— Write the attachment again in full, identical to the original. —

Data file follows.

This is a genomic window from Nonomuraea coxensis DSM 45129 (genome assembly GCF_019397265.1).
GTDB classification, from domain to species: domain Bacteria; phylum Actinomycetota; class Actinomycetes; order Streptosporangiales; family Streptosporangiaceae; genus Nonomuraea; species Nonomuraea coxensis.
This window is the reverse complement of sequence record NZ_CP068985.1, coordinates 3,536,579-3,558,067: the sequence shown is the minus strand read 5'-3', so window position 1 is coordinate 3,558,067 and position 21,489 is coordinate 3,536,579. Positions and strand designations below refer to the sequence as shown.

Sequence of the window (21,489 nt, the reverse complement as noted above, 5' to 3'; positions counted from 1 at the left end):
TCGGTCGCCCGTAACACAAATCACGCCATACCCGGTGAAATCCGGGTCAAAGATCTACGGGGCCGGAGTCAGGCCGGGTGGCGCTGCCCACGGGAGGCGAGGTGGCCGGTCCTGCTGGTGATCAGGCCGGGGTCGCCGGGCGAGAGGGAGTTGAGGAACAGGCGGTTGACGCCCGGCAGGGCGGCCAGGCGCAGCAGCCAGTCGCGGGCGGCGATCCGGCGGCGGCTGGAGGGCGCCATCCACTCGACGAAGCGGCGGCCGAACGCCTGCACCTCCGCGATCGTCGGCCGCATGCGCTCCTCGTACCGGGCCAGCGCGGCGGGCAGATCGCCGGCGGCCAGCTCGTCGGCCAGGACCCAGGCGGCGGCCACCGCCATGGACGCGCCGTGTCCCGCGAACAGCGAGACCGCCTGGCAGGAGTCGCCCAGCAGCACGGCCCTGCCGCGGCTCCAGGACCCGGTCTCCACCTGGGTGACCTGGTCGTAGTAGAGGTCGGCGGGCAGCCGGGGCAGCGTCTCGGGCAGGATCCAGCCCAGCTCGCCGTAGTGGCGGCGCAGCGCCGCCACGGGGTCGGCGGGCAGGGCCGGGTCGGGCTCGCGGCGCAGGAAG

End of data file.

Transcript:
This is a genomic window from Nonomuraea coxensis DSM 45129 (genome assembly GCF_019397265.1).
GTDB classification, from domain to species: domain Bacteria; phylum Actinomycetota; class Actinomycetes; order Streptosporangiales; family Streptosporangiaceae; genus Nonomuraea; species Nonomuraea coxensis.
This window is the reverse complement of sequence record NZ_CP068985.1, coordinates 3,536,579-3,558,067: the sequence shown is the minus strand read 5'-3', so window position 1 is coordinate 3,558,067 and position 21,489 is coordinate 3,536,579. Positions and strand designations below refer to the sequence as shown.

Sequence of the window (21,489 nt, the reverse complement as noted above, 5' to 3'; positions counted from 1 at the left end):
TCGGTCGCCCGTAACACAAATCACGCCATACCCGGTGAAATCCGGGTCAAAGATCTACGGGGCCGGAGTCAGGCCGGGTGGCGCTGCCCACGGGAGGCGAGGTGGCCGGTCCTGCTGGTGATCAGGCCGGGGTCGCCGGGCGAGAGGGAGTTGAGGAACAGGCGGTTGACGCCCGGCAGGGCGGCCAGGCGCAGCAGCCAGTCGCGGGCGGCGATCCGGCGGCGGCTGGAGGGCGCCATCCACTCGACGAAGCGGCGGCCGAACGCCTGCACCTCCGCGATCGTCGGCCGCATGCGCTCCTCGTACCGGGCCAGCGCGGCGGGCAGATCGCCGGCGGCCAGCTCGTCGGCCAGGACCCAGGCGGCGGCCACCGCCATGGACGCGCCGTGTCCCGCGAACAGCGAGACCGCCTGGCAGGAGTCGCCCAGCAGCACGGCCCTGCCGCGGCTCCAGGACCCGGTCTCCACCTGGGTGACCTGGTCGTAGTAGAGGTCGGCGGGCAGCCGGGGCAGCGTCTCGGGCAGGATCCAGCCCAGCTCGCCGTAGTGGCGGCGCAGCGCCGCCACGGGGTCGGCGGGCAGGGCCGGGTCGGGCTCGCGGCGCAGGAAG